We could be choosing a suboptimal survey design (with respect to bias in estimates, for example) because of pursuit of higher response rates. But this is another topic.
Survey objectives are often expressed as X,XXX number of interviews. A general survey design is selected that can achieve that number within given budget constraints, balancing cost and credibility in some fashion. For example, a Random-Digit-Dial telephone survey using mostly landline numbers (lower cost) and some, although relatively few, cell phone numbers. This is not unlike a decade or two ago when an analogous split was made between the listed and list-assisted RDD sampling frames. So the design above would produce unbiased estimates to the extent that adults with only cell phones are represented.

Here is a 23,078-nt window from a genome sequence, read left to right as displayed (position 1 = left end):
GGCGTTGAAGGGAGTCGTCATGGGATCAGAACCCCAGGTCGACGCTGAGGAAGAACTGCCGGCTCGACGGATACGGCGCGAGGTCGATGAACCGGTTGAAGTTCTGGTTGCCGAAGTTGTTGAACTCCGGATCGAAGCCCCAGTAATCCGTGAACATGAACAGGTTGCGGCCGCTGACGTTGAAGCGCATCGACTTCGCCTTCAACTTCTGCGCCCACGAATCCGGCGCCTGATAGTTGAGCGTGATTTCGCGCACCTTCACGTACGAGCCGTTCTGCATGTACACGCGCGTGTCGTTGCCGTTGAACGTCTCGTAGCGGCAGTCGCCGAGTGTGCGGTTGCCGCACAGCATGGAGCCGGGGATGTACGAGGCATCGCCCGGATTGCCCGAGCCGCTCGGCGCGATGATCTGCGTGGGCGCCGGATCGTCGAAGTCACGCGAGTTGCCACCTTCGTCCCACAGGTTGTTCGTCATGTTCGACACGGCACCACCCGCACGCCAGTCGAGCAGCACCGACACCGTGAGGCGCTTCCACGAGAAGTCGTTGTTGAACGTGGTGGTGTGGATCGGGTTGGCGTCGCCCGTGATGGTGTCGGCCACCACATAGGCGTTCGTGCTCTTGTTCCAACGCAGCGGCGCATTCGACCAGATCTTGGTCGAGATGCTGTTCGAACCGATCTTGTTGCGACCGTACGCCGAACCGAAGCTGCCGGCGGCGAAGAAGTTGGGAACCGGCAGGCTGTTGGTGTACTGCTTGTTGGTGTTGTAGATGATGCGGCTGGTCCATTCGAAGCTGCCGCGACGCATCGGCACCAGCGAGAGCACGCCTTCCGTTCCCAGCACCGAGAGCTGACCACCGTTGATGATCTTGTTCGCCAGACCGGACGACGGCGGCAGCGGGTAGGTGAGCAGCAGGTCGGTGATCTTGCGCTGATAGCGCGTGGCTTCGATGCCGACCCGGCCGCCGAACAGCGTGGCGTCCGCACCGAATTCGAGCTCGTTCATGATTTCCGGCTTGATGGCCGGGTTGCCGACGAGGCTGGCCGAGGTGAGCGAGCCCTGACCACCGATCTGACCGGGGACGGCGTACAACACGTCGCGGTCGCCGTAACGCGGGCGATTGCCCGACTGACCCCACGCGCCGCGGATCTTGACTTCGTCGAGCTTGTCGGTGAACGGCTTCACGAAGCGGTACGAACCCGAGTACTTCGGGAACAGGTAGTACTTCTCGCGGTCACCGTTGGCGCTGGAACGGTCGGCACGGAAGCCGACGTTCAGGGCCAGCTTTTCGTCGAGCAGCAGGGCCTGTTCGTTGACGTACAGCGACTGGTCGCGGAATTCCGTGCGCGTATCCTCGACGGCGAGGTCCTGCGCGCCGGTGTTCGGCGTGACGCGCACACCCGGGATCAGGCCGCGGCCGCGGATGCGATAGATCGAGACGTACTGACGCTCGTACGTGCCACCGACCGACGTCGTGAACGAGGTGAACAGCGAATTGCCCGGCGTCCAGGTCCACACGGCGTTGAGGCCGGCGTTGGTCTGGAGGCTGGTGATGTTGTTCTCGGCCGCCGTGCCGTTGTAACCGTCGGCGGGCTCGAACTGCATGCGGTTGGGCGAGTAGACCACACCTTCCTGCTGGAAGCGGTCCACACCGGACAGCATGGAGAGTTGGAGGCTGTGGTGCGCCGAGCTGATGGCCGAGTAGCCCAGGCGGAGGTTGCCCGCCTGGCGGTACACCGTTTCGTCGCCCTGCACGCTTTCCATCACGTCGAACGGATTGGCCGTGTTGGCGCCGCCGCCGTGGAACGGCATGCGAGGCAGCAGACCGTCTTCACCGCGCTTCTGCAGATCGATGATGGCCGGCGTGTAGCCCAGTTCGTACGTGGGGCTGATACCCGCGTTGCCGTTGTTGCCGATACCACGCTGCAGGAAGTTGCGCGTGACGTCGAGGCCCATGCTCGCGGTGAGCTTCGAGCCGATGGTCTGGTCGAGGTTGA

What is not obvious is that this design, while cost-driven, may be very cost-inefficient.
With relatively few and still declining number of people with only landlines and near complete coverage of the population through cell phones, the design effect in the above design can be tremendous. The effective sample size may be much lower than if the overall sample size is reduced and a larger proportion of the interviews conducted from the cell phone frame. Possibly at a lower cost.
It seems there is sometimes a disjoint between sampling theory and practice. The causes are certainly understandable - it is easier to set requirements in number of interviews than in effective sample size. But ultimately, it is the effective sample size that is of interest.